Is the nature of man really that competitive? If we use the holiday season as a barometer of our desire to slap the snot out of the Joneses, then I think the answer is an undeniable “hells yes”. Leading the charge in this water-boarding of festive cheer are all of the radio stations who deem it necessary to begin their holiday rotations the day after Halloween. I am not sure who the marketing genius is that decided that sixty days of the same five songs is far superior to thirty days of said music, but whoever he or she is, they deserve to be slapped in the face. Sort of like how it was at sixteen, when every other sentence to your girlfriend was “I love you”, the heavy handed tactics of bombarding us with the same rotation for two months results in the diminishment of the sentiment. Your first girlfriend, and I, are sick of hearing it over and over, and pretty soon the Pavlovian response to hearing “White Christmas” for the 784th time is to choke the living daylights out of someone (and then break up with you). And don’t give me any of this “Scrooge” business – I really like the holidays, I swear I do, but there is such a thing as saturation overload – it’s tawdry and cheap. About the only thing I cannot abide this time of year is eggnog, and that is a result of an experiment gone horribly awry when I was about five years old; the details are unimportant, just suffice to say that eggnog is not a good substitute for milk on your breakfast cereal.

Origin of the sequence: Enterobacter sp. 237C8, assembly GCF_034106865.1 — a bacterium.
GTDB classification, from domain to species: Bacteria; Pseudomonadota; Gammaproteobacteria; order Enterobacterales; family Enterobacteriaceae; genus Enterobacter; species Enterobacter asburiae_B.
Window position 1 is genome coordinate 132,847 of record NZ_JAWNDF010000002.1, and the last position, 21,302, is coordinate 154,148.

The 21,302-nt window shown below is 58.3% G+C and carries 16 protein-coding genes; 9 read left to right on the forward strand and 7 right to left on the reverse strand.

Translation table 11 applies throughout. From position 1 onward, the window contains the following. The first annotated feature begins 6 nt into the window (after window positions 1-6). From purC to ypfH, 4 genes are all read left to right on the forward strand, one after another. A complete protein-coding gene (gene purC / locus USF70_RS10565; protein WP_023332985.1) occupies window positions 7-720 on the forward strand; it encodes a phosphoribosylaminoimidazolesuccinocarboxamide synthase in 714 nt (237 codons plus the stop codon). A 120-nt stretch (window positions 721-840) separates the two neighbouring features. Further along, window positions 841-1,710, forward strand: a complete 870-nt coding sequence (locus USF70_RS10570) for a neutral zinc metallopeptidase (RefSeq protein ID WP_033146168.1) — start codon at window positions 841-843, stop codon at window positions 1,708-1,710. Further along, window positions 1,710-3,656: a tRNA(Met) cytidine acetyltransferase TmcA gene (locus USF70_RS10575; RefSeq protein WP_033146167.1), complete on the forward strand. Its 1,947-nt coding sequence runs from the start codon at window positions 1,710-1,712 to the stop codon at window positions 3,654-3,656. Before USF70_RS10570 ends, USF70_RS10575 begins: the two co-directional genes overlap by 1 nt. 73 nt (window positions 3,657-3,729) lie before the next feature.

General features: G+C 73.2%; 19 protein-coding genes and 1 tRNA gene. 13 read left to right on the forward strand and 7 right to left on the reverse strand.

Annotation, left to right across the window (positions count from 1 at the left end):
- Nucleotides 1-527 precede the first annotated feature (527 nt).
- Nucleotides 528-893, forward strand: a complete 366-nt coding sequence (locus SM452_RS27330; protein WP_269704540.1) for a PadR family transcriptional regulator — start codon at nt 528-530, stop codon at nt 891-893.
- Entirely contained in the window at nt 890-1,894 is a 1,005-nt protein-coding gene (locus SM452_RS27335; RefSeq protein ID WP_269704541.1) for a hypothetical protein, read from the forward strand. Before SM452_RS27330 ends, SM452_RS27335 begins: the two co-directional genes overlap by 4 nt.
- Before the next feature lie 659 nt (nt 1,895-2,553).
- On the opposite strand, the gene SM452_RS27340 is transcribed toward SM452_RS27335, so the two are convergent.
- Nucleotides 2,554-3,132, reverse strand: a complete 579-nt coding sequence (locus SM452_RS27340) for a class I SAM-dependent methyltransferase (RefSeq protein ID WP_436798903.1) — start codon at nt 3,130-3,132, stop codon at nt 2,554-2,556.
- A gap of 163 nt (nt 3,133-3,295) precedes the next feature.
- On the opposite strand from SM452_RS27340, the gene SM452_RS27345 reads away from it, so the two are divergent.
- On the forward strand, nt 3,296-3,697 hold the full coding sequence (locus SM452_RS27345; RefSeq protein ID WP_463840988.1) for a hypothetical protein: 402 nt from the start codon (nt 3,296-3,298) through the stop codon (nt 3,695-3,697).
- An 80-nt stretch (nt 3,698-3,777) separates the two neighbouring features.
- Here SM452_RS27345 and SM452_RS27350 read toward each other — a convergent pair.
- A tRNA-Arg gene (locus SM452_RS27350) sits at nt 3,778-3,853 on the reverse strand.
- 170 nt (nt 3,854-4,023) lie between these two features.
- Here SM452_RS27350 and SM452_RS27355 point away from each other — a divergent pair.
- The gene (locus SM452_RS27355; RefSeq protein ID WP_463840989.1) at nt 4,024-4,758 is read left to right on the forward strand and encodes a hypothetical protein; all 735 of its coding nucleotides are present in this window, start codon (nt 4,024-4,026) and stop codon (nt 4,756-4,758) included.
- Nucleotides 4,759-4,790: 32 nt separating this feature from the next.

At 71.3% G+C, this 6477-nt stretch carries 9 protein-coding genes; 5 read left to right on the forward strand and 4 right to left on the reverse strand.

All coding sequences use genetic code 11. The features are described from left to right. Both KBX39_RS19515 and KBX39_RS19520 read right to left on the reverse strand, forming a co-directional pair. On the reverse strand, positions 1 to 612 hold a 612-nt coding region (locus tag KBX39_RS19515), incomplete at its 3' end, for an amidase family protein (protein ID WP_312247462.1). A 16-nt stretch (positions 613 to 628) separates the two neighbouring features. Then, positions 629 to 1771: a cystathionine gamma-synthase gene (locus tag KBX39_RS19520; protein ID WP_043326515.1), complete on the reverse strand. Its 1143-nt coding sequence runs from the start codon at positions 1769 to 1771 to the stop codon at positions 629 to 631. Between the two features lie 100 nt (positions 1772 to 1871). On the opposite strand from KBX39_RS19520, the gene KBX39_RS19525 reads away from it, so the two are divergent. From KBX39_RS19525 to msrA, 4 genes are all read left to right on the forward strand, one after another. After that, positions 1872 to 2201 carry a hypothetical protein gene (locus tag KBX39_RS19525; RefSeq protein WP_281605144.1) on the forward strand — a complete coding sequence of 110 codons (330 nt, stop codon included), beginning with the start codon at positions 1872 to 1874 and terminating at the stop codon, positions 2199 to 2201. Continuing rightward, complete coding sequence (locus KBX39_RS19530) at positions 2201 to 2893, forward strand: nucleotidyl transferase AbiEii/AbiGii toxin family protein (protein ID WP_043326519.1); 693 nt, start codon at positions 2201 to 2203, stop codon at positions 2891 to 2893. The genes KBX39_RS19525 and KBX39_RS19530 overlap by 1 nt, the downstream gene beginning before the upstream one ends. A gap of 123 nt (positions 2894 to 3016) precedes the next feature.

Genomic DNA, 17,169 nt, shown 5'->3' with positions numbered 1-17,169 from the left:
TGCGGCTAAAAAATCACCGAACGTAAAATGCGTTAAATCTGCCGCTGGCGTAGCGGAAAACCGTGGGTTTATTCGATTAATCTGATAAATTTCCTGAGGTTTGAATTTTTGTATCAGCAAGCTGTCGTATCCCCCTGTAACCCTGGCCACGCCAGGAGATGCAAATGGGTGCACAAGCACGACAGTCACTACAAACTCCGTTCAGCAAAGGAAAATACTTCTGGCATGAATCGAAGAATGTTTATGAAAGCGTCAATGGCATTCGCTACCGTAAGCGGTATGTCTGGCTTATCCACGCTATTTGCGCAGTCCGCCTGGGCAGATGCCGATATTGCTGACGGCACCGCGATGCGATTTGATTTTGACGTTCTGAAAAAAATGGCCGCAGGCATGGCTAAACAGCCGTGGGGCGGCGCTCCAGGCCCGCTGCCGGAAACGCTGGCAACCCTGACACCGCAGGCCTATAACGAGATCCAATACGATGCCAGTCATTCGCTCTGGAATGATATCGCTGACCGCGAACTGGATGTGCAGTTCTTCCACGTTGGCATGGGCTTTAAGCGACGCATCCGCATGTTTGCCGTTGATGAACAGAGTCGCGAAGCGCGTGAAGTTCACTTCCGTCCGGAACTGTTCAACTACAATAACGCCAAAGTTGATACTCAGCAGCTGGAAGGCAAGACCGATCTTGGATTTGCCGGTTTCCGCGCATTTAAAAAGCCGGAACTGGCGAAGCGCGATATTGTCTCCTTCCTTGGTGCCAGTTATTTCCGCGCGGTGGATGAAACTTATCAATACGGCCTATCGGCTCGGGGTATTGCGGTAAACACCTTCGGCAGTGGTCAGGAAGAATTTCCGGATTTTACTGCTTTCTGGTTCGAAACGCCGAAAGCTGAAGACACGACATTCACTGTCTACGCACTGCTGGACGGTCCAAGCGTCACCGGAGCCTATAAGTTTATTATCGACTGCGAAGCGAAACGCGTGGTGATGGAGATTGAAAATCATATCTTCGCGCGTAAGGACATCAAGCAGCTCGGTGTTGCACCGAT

The mindset that follows sixty days of Rudolph The Red Nosed Reindeer in your ears is one that celebrates “Black Friday”. This is a shopping phenomenon that The Wife, along with millions of others, really gets into; it appeals to me about as much as kicking puppies for sport. Despite the ability to save the same amount of money by looking for deals online, there is some sort of joy to be found in getting up at three a.m. just for the opportunity to catch pneumonia and then promptly elbow some woman to death over the last Tickle-Me-Elmo doll. Over Thanksgiving dinner at the in-laws, I heard some ladies discussing strategy and “product-location” as though they were preparing to initiate a hostile takeover of a third world nation. They would assemble in a line three miles long, disperse throughout the stores and meet back up in the checkout lines for a few hours of gloating over their conquests like Viking warriors with lattes. This sounds like a lovely time, indeed. I’ve never been one for getting whipped into a frenzy over pricing, so this experience is one which I think I’ll avoid, if for no other reason than to keep from murdering other shoppers in a looting extravaganza.